Medical treatments for varicose veins don't hinder circulation -- even when the varicose vein is destroyed. Why? The network of vessels in the human body is so efficient that blood is automatically detoured to nearby veins [source: American Academy of Dermatologists].
Varicose Vein Treatments
Some measures used to prevent varicose veins, like wearing compression stockings or elevating the feet, can be used to treat minor varicose vein conditions [source: Mayo Clinic]. There are also a number of medical treatments, most of which don't require you to check in to a hospital or take time off work.
In fact, many of the vein treatment procedures approved by the U.S. Food and Drug Administration can be performed at a physician's office. Most in-office procedures cost $300 to $400 for each treatment session [source: The American Society for Aesthetic Plastic Surgery].
Despite some advertising claims, however, varicose vein treatments don't offer a guarantee that you'll be hassle-free in the coming years. Although recent breakthroughs -- like laser treatments -- offer high success rates, they don't cure weak vein valves. This means that if you're prone to this problem, new varicose veins will probably develop in the future [source: U.S. Department of Health and Human Services].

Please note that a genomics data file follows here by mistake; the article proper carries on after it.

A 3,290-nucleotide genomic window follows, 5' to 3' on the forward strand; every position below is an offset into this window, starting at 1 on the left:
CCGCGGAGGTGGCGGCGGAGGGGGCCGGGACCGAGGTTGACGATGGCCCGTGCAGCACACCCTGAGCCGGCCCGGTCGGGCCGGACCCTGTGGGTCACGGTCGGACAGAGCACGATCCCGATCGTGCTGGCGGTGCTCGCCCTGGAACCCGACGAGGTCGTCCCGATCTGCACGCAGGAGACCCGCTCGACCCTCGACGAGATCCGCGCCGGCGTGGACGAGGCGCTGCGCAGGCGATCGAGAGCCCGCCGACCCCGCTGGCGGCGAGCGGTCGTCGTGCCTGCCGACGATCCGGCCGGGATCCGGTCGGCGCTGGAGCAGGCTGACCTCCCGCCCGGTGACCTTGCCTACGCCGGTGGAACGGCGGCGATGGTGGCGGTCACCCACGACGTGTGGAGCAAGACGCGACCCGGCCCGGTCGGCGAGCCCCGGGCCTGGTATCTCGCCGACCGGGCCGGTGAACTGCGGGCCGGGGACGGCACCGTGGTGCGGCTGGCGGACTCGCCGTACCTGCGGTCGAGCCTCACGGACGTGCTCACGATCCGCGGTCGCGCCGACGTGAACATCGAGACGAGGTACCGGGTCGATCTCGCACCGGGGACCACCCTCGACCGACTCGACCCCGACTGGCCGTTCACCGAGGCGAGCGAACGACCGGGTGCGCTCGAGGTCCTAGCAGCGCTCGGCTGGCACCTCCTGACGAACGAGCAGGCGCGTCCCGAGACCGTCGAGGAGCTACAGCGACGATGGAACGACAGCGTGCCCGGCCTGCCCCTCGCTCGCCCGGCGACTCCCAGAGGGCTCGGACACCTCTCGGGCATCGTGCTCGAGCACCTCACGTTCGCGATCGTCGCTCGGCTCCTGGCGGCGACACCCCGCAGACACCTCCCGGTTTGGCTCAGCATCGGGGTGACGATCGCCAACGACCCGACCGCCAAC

One of the most common non-surgical treatments is sclerotherapy, in which a solution is injected into the vein with a needle. This causes the vein to swell, seal shut, turn into scar tissue and fade within a few weeks [source: American Academy of Dermatologists]. This treatment can be up to 90 percent effective in "erasing" varicose veins, but difficult veins may need more than one treatment [source: U.S. Department of Health and Human Services]. Other side effects can include bruising or swelling at the injection site [source: WebMD].
Other treatments use radiofrequency or laser energy to cauterize and close varicose veins. Also known as endovenous ablation, these treatments are non-invasive, require little downtime and are thought to be more effective than surgically removing the veins. Vein ligation and stripping, for example, is a surgical procedure during which incisions are made in the skin covering the vein. The vein is then tied and removed, and the incisions are closed with sutures [source: WebMD].
Wondering if there's a more natural route to get rid of varicose veins? Find out on the next page.